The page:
Hayes om situationisternas inflytande på franska anarkister

Från Krigsmaskinen
Hoppa till: navigering, sök

Från Anthony Hayes “The Situationist International and the Rediscovery of the Revolutionary Workers’ Movement’, sidorna 82-86, i The Situationist International. A critical handbook.

The SI’s rejection of statist hierarchy – whether through their appropriation of the radical implications of Marx’s critique of ideology and Bakunin’s critique of the state, alongside their rejection of the ideologies of Marxism and anarchism – made their critique and proposal to launch a new revolutionary movement attractive to many young anarchists in France in the mid-1960s. Indeed, the sclerosis and antiquarian focus of what passed for an official anarchist movement in France in the 1960s matched the malaise and historical fetishes of the orthodox Marxists (and a good many of the heterodox ones too).

In contrast to incipient Marxist orthodoxy, anarchism emerged from the Paris Commune as the bearer of an intransigent revolutionary project. Unlike the social democrats, or even the Bolsheviks who contested duma (the Czarist parliament) elections, the anarchists mostly refused the capitalist state altogether. In opposition to the Marxist conception of the dictatorship of the proletariat raising itself to state power – albeit, ‘temporarily’ in anticipation of its ‘withering’ – Bakunin argued that such a conception risked becoming the basis for a new bureaucratic ruling class: a dictatorship of the most knowledgeable. This did not stop Bakunin from indulging in an authoritarian conspiracy to seize control of the First International, alongside an elite of the ‘most revolutionary’.75 Nonetheless, it is the critique of the state and hierarchy that becomes largely lost, or transformed out of recognition, in the official, statist ‘Marxism’ founded with the Second International six years after Marx’s death. So, organised anarchism remained the province of the critique of statist alienation in the face of the Marxist embrace of a purported revolutionary conception of state power.

The French Anarchist Federation (FA) was founded in 1945.76 It traced its lineage through the pre-war Union anarchiste, and support for the CNT-FAI (Confederación Nacional del Trabajo – Federación Anarquista Ibérica) in the Spanish Revolution and Civil War. Surrealists like André Breton and Benjamin Péret had been members of an affiliated group and published in the FA’s paper, Le Monde libertaire. A split in the early 1950s had led to a breakaway communist-anarchist group under the FA’s original secretary, Georges Fontenis, and the refoundation of the FA under the hand of Maurice Joyeux in 1954. However, Fontenis’ group, the Libertarian Communist Federation (FCL) itself split over the question of participating in elections. Those who rejected this electoralism formed Revolutionary Action Anarchist Groups (GAAR) and published the journal Noir et Rouge.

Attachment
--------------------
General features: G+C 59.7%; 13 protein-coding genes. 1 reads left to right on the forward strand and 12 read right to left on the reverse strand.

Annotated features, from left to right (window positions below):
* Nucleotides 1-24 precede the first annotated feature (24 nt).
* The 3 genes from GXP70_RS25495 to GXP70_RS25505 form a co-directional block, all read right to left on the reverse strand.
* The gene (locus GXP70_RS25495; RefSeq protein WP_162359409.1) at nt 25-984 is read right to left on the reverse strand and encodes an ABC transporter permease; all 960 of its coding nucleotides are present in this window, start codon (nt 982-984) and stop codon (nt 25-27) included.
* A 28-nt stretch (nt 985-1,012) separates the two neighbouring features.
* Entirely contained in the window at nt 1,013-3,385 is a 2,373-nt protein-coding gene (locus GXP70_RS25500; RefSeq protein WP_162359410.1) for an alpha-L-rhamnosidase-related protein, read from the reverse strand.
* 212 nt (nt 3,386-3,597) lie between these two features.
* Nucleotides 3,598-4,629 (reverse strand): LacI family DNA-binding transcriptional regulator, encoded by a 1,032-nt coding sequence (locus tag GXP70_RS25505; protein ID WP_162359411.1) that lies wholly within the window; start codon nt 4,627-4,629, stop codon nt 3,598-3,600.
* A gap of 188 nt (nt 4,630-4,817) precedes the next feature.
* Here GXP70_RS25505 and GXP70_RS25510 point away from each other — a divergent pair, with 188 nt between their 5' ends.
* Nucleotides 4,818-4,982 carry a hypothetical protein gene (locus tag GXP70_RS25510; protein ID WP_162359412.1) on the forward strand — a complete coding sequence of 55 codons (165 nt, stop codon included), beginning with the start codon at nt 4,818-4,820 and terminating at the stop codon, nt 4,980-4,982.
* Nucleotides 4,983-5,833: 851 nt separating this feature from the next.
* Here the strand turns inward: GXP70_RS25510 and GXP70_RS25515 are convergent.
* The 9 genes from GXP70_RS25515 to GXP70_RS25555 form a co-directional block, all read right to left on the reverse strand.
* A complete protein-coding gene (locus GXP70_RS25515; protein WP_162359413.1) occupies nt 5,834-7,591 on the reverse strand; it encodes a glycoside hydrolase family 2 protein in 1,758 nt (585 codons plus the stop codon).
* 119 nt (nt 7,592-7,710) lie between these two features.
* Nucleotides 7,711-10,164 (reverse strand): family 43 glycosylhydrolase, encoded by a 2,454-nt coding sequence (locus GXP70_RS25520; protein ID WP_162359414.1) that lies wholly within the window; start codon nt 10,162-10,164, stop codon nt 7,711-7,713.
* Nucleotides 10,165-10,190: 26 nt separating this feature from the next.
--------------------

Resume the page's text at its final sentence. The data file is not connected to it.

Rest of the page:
In the early 1960s a younger generation of anarchists came into conflict with the FA’s old guard. In 1962, the GAAR initiated a communist anarchist tendency in the FA: the Anarchist Communist Groups Alliance (UGAC). However, they were excluded from the federation in 1964, and a ‘hysterical anti-Marxism’ was left in its wake (particularly embodied in the leading old guard figure: Maurice Joyeux).77 Around the same time, at the end of 1963, a new ‘youth space’ was organised in the FA. Among these young anarchists were avid readers of not only Le Monde libertaire and Noir et Rouge, but also Socialisme ou Barbarie and Internationale Situationniste.

In 1966, members and sympathisers of the young anarchist René Fugler’s circle at the University of Strasbourg contacted the SI. The resulting pamphlet and scandal, On the Poverty of Student Life, helped to propel the SI into public consciousness, playing the role of hors d’oeuvre to May 1968.78 Fugler had become attracted to the Situationist critique of work and their evocation of the playful critique of the alienation of the capitalist city (that is, ‘unitary urbanism’). While involved with Le Monde libertaire, and as a direct result of dealing with Marxian ideas and history, Fugler’s group would leave the FA in late 1966, accused of being Marxists by Joyeux and others of the FA old guard. Similar problems arose for other young anarchists around the question of the SI and its purported Marxist conspiracy against the FA – notably future Situationists René Riesel’s and Christian Sébastiani’s Sisyphé group.79 Maurice Joyeux’s claims of a Marxist conspiracy within the FA with the SI as the puppet master reached a delirious peak at the Bordeaux congress of the FA in May 1967. Here he outlined his paranoid hypothesis under a title that ironically evoked Lenin: ‘L’Hydre de Lerne ou la maladie infantile de l’anarchie’ (‘The Learnean Hydra, or the infantile disorder of anarchism’). As the SI would comment some months later, ‘there has never been any sort of “situationist conspiracy” aimed at smashing the Federation […]. Our episodic reading of the deplorable Le Monde libertaire did not lead us to suppose that the SI had the least audience in it.’ In this regard, On the Poverty of Student Life caused a surprise: various members of the FA appeared to approve of it.80